I wrote wrote earlier about my plans for heat, and the new system has been running perfectly for 12 days now. Just in time.
The install went smoothly. I did most of it myself with support from Sarah, who advised, assisted with some pipe pulls and gathered local materials. As I reflect on it there really weren’t any big challenges. Running hoses and wires is relatively painless in this boat.
I should have put more serious planning into the exhaust design. I talked myself into going over the fuel tank, but the outlet is a bit high and getting enough rise to keep water out is problematic. Should have run aft then down behind the tank and out a foot lower to get a bulletproof system. I have the winter to noodle on that as I work in the ER.
Apart from that I’m delighted with the system. I now have heaters in each room, each with their own thermostats. And no cold toilet seat or shower.
I’ve averaged 6 hours a day operation on the boiler in 12 days. Fuel consumption is 1.75 l/hr. But I’ve done zero winterization and have had a warm boat. We just covered the boat today, which will really help with heat.
I hate to take pictures of a messy install. The ER will get lots of attention over the winter, so I haven’t tied anything in there yet. You can see the footprint isn’t dramatically different from the water heater it replaced.
The whole thing wasn’t cheap – about $10k – but it achieves my goals elegantly. I’ve got hot water and limited space heating available from engine waste heat when underway or plugged in, with diesel fired heat always on call.
I’m again reminded of my small fuel tanks. Full they’re about 600 l. I arrived here almost full. But that’s not going to last the winter. I’m going to pursue additional tankage. There’s lots of room under the floor.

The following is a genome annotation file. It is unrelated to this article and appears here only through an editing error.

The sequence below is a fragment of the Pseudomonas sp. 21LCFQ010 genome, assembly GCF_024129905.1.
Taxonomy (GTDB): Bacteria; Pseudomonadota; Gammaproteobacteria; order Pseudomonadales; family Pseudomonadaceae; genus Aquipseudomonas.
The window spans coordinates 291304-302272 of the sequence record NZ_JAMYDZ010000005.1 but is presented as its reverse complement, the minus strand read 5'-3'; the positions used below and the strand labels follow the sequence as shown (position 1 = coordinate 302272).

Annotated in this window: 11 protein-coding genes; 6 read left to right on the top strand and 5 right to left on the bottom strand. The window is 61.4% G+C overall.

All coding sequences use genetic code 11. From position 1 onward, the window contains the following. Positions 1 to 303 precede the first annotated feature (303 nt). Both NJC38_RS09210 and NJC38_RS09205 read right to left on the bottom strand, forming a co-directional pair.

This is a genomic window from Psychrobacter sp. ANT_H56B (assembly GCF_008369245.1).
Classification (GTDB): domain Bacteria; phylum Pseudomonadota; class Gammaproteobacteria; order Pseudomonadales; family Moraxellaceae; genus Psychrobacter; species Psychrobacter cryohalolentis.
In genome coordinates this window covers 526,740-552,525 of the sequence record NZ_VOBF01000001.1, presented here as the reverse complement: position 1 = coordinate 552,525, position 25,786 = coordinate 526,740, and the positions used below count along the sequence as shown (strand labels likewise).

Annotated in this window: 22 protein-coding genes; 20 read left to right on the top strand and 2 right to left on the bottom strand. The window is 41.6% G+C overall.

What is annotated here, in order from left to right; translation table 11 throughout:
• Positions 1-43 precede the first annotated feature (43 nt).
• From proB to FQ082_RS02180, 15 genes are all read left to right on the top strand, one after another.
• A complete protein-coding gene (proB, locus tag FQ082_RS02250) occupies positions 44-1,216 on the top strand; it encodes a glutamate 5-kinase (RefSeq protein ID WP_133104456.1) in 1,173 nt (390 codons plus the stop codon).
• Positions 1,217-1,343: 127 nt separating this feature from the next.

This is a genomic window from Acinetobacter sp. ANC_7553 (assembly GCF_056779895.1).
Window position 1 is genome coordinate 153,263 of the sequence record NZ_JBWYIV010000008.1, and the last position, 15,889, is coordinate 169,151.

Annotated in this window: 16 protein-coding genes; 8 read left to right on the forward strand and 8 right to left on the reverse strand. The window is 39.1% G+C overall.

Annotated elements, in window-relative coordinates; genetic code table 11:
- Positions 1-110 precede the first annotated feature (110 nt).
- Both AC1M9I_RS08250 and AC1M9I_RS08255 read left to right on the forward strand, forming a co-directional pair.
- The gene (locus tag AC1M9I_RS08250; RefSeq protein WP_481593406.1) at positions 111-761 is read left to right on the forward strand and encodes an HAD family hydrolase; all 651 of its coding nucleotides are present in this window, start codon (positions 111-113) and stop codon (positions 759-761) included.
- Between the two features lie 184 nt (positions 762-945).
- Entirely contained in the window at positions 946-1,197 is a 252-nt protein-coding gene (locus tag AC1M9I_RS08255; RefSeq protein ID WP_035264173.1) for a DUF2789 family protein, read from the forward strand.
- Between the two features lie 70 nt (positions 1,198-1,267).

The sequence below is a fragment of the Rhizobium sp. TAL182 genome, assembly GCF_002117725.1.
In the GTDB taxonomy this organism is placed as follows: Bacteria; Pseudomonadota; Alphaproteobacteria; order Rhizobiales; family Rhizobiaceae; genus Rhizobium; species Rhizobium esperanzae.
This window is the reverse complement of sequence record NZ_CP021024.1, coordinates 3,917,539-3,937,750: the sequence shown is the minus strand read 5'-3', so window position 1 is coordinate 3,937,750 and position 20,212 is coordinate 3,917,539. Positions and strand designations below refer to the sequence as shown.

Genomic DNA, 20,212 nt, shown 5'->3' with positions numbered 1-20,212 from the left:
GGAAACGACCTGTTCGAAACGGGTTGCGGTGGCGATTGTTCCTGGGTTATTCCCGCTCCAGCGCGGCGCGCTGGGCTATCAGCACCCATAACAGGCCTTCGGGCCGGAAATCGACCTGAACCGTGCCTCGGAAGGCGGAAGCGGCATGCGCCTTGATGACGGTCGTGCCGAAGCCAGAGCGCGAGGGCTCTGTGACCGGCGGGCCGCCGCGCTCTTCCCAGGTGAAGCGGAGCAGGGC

I want to write also about my solar panel install. Will do that soon in another post.
Samantha took a few shots leaving this evening. Nice to have some festive cheer from the neighbors!
We got the plastic on today and I’ll shrink it tomorrow. Forecast looks perfect, so I have confidence I won’t fail this time. Then some decorating…
Here’s a video of me drilling out the exhaust port. Measure twice, cut once! I never seem to learn.
I was watching the weather last week and knew some violent weather was coming. So I thought I’d get the cover on. It looked like there was a weather window yesterday. I had all the materials, and Samantha and Sarah came to help.
But in our usual fashion, we didn’t get at it until mid afternoon, and by the time I was ready to apply the torch I was in trouble. There was a south breeze blowing perpendicular to the boat. No more than ten knots, but enough to make shrinking the large vertical surfaces really tricky. I tried doing the forward section and then gave up. The results were not good.
Today I figured I was in trouble. When it blew up in the afternoon I cut the cover down the ridge and let it hang down on either side from the boat. It was pretty violent. No harm done apart from a wasted 36×70 roll of shrink wrap.
Lesson learned. Start early and make sure it’s calm. It’s a big boat, with big vertical surfaces that require good weather and technique to do properly.
In other news, the new furnace is finally on its way. Just in time! I’ve been comfortable aboard, but heating is currently limited to a couple of plug in electric heaters.
I was struck again today by the igloo effect of the white cover. It’s very opaque. I couldn’t find a clear wrap in my large size, but will ask around again. I said last year that I wanted clear. I think that’s still true.